Class "C" airspace That airspace from the surface to 4,000 feet above the airport elevation (charted in MSL) surrounding those airports that have an operational control tower, are serviced by a radar approach control, and that have a certain number of IFR operations or passenger enplanements. Although the configuration of each Class C area is individually tailored, the airspace usually consists of a surface area with a 5 nautical mile (NM) radius, an outer circle with a 10NM radius that extends from 1,200 feet to 4,000 feet above the airport elevation and an outer area. Each person must establish two-way radio communications the ATC facility providing air traffic services prior to entering the airspace and thereafter ?maintain those communications while within the airspace. VFR aircraft are only separated from IFR aircraft within the airspace.
clearance An authorization by air traffic control for an aircraft to proceed under specified conditions within controlled airspace. Before a pilot is allowed to execute a maneuver, the pilot must receive clearance (permission) from air traffic control.
clearance delivery The controller stationed at the ATCT who gives to pilots the approval of their flight plan, then hands them off to the local controller for push-back and taxiing procedures.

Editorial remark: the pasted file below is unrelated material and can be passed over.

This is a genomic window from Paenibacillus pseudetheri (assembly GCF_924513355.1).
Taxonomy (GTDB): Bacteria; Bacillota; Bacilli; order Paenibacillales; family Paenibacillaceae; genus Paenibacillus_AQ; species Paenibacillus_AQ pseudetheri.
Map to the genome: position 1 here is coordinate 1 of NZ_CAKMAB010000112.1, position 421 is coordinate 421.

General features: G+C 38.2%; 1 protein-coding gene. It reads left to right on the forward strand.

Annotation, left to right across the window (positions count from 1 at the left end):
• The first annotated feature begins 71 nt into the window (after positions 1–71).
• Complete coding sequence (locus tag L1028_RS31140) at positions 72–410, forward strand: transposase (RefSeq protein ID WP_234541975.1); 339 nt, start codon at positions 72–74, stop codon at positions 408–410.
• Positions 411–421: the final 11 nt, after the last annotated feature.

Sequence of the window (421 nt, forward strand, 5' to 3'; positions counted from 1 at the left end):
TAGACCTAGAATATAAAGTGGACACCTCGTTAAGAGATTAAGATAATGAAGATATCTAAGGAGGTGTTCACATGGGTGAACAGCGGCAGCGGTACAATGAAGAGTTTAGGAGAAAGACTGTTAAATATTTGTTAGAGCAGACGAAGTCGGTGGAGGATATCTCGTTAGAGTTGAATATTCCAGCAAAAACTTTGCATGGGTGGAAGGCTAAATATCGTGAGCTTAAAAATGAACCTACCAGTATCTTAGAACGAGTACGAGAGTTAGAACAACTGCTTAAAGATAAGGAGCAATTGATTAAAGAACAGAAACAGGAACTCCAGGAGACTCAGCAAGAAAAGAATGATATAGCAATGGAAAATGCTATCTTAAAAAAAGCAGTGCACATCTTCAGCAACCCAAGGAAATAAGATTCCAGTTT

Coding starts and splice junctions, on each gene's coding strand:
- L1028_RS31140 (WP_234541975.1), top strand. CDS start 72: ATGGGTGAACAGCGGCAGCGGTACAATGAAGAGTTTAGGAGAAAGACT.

climb rate The rate of ascent in feet per nautical mile. Usually the optimum speed and angle of attack at which a certain type of aircraft can safely ascend.
clouds A visible collection of minute particle matter, such as water droplets and/or ice crystals, in the free air. A cloud forms in the atmosphere as a result of condensation of water vapor. Condensation nuclei, such as in smoke or dust particles, form a surface upon which water vapor can condense. 
cockpit A compartment in the front of the airplane where the flight crew performs their job of flying the aircraft.
commercial aviation The business of operating aircraft that carry passengers by commercial companies. Airline companies such as American Airlines, United Airlines and many others are examples of commercial aviation. 
commuter aircraft Small aircraft with a passenger capacity of 30 or less .
commuter An air carrier operator operating under 14 CFR 135 that carries passengers on at least five round trips per week on at least one route between two or more points according to its published flight schedules that specify the times, day of the week, and places between which these flights are performed. The aircraft that a commuter operates has 30 or fewer passenger seats and a payload capability of 7,500 pounds or less. 
commuter flights Usually short flights to and/or from small airports.
compass A device used to discover geographic direction, usually having a magnetic needle(s) that is horizontally mounted or suspended and free to pivot until aligned with the magnetic field of the earth. 
compressibility The ability of air (or a substance) to have its molecules reduced in size or volume by pressure.
Computational Fluid Dynamics (CFD) The science of using computers to solve complex mathematical equations that predict how an object like an aircraft responds to the air flowing around it. CFD is a tool of aeronautics that enables engineers to "fly an aircraft in a computer".
contrails A white trail of condensed water vapor that sometimes forms in the wake of an aircraft; vapor trail.